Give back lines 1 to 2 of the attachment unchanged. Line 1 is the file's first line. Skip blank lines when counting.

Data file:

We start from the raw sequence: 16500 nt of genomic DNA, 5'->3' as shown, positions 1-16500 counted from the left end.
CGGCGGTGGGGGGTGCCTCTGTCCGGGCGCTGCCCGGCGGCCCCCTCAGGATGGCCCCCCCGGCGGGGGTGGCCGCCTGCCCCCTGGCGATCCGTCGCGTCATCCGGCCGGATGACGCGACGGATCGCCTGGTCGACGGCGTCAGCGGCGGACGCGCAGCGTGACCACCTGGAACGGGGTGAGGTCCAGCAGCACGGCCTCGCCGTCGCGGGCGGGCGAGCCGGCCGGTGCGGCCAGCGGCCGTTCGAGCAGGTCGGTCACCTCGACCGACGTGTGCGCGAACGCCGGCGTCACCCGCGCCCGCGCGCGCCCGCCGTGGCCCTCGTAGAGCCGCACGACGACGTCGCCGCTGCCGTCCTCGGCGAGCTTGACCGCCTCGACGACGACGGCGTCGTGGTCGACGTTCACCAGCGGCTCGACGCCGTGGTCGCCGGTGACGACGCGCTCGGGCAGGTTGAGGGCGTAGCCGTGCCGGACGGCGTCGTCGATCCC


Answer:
We start from the raw sequence: 16500 nt of genomic DNA, 5'->3' as shown, positions 1-16500 counted from the left end.
CGGCGGTGGGGGGTGCCTCTGTCCGGGCGCTGCCCGGCGGCCCCCTCAGGATGGCCCCCCCGGCGGGGGTGGCCGCCTGCCCCCTGGCGATCCGTCGCGTCATCCGGCCGGATGACGCGACGGATCGCCTGGTCGACGGCGTCAGCGGCGGACGCGCAGCGTGACCACCTGGAACGGGGTGAGGTCCAGCAGCACGGCCTCGCCGTCGCGGGCGGGCGAGCCGGCCGGTGCGGCCAGCGGCCGTTCGAGCAGGTCGGTCACCTCGACCGACGTGTGCGCGAACGCCGGCGTCACCCGCGCCCGCGCGCGCCCGCCGTGGCCCTCGTAGAGCCGCACGACGACGTCGCCGCTGCCGTCCTCGGCGAGCTTGACCGCCTCGACGACGACGGCGTCGTGGTCGACGTTCACCAGCGGCTCGACGCCGTGGTCGCCGGTGACGACGCGCTCGGGCAGGTTGAGGGCGTAGCCGTGCCGGACGGCGTCGTCGATCCC